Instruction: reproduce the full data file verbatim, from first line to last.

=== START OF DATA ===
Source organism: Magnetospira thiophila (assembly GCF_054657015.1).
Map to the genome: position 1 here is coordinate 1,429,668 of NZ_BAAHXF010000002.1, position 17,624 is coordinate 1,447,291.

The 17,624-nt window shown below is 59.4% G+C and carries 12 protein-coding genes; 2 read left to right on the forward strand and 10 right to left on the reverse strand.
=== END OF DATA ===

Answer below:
Source organism: Magnetospira thiophila (assembly GCF_054657015.1).
Map to the genome: position 1 here is coordinate 1,429,668 of NZ_BAAHXF010000002.1, position 17,624 is coordinate 1,447,291.

The 17,624-nt window shown below is 59.4% G+C and carries 12 protein-coding genes; 2 read left to right on the forward strand and 10 right to left on the reverse strand.